Being obedient does not come easily. Doing as one is told does not seem to happen without a struggle for me, for most of the people I know or for the dogs which people try to train to be obedient.
We used to have a dog named Belle. While she was a nice dog and we loved her a lot, she was hopelessly disobedient in a few areas. Can you guess which ones? Yes – the important ones. She could make messes in the house. Even if we kept her in a crate she might still make a mess. Punishing her was a bit of a lot cause. Although she did make progress, we were not able to keep her for long enough to really see her obedience develop fully.
Still, it was incredibly frustrating for my wife and I to both go out to work, return home and be immediately confronted by a mess. Disobedience is not pleasant where faeces are involved.
On the other hand, obedience is great fun! Now we do not have a dog. My wife and I have three children.
They are somewhat more complicated than dogs.
Our children can be disobedient sometimes. Well, two of them can. The youngest is still too young to actually be disobedient – she only knows how to cry, eat, make messes and look beautiful. The other two, though, know how to defy their parents. Rather than mentioning very much about their disobedience, can I let you know how cool it is when they do stuff right? It really is great fun!
Obedience gets kind of a negative spin in the Christian world today. When people talk about the kingdom of God or Christianity it is usually all about love, relationships and your best life now kind of stuff. Jesus becomes sort of like ketchup. Everything goes better wth Jesus/ketchup. Yet the Bible consistently talks about obedience.
Then The Glory
In the Bible, Moses was one of God’s premier leaders of the Jews in their early history. Moses defied the Egyptian Pharaoh. Moses stuck up for a Jew being beaten. Moses delivered God’s demands to the Egyptian rulers. Moses oversaw the implementation of God’s plagues. Moses led the people in their first Passover and the following flight from slavery. Moses stuck his rod in the sand and watched, from the front row, the waters of the Red Sea roll back and a dry passage appear. Moses was one of God’s heavy hitters.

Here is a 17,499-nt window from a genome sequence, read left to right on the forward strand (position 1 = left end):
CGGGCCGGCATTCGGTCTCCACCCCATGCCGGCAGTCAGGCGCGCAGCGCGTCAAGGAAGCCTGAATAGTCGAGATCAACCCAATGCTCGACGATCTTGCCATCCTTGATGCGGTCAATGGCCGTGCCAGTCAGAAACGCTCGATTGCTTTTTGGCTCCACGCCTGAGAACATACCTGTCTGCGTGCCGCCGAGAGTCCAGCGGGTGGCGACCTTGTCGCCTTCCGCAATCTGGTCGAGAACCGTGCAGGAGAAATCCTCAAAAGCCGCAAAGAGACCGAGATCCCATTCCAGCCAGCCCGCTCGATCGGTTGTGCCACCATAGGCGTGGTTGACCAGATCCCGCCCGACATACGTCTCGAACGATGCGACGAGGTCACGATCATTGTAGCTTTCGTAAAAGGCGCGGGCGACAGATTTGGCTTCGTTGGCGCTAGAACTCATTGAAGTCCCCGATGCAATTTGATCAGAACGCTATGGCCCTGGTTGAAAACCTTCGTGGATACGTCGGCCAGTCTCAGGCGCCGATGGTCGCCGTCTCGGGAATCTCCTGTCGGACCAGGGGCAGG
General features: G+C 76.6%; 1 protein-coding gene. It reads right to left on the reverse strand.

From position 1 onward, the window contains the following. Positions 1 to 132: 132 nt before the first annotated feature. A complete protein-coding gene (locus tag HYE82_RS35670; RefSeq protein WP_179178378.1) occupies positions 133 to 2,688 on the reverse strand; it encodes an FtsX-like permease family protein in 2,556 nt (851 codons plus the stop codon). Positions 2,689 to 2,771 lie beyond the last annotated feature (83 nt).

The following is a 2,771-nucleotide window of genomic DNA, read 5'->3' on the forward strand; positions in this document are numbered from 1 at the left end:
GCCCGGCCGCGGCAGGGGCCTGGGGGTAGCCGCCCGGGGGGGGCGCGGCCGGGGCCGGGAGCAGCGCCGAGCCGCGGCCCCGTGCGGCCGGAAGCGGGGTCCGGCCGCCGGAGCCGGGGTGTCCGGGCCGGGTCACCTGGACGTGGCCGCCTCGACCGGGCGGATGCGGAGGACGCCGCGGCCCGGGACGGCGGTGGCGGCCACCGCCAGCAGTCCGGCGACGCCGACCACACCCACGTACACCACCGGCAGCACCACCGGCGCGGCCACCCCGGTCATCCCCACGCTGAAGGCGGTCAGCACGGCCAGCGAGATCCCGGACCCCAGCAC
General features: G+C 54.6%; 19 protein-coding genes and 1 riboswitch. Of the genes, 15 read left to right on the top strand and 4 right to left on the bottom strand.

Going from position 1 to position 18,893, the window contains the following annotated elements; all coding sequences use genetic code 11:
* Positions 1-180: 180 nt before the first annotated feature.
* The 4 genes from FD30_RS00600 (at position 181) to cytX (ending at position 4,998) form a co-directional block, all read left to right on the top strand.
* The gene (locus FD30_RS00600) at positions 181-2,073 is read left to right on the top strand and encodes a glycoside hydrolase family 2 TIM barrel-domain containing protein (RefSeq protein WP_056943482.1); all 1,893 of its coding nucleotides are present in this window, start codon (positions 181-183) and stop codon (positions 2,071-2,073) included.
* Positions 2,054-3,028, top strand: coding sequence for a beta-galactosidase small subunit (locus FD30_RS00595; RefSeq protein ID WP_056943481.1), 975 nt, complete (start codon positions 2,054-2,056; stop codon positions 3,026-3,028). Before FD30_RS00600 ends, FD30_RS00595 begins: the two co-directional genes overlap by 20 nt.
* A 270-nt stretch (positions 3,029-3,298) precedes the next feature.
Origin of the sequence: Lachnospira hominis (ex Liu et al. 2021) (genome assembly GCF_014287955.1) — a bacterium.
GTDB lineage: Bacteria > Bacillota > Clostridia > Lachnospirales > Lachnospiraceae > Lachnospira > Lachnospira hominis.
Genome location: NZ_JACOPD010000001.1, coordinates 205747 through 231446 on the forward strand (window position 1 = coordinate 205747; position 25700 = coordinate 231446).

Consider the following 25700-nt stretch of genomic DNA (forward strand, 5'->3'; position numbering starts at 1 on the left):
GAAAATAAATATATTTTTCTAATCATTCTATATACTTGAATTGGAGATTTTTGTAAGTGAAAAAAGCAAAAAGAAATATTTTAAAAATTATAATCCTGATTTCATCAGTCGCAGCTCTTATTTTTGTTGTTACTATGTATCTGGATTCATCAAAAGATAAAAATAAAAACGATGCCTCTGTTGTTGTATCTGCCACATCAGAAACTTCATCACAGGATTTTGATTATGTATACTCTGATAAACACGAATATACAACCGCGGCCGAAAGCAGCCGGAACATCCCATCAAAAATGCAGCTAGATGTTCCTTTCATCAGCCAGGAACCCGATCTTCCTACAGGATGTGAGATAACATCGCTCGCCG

How did he get to be so great? Could we copy him?
I have a book by Don Carson called “For The Love Of God” (buy it here on Amazon.co.uk). This book is a commentary on the daily reading plan put together by Robert Murray M’Cheyne. In today’s reading, I was direced to Exodus 40, John 19, Philippians 3 and then Proverbs 16. All four of these chapters have something so say about obedience. Perhaps God is trying to get my attention as well as yours?
In Exodus 40, we can read the account of Moses setting up the tent which the Jews used as a focal point of their worship while they were wandering in the desert. If you cannot be bothered reading it, let me tell you what jumped out at me from the pages. Eight times in the text it says Moses did as the Lord commanded him to do.
The turn comes when all of the obedience is finished. In Exodus 40, the thirty-fourth verse reads “Then the cloud covered the Tent of Meeting, and the glory of the Lord filled the tabernacle.” The result of Moses’ obedience was the presence of God.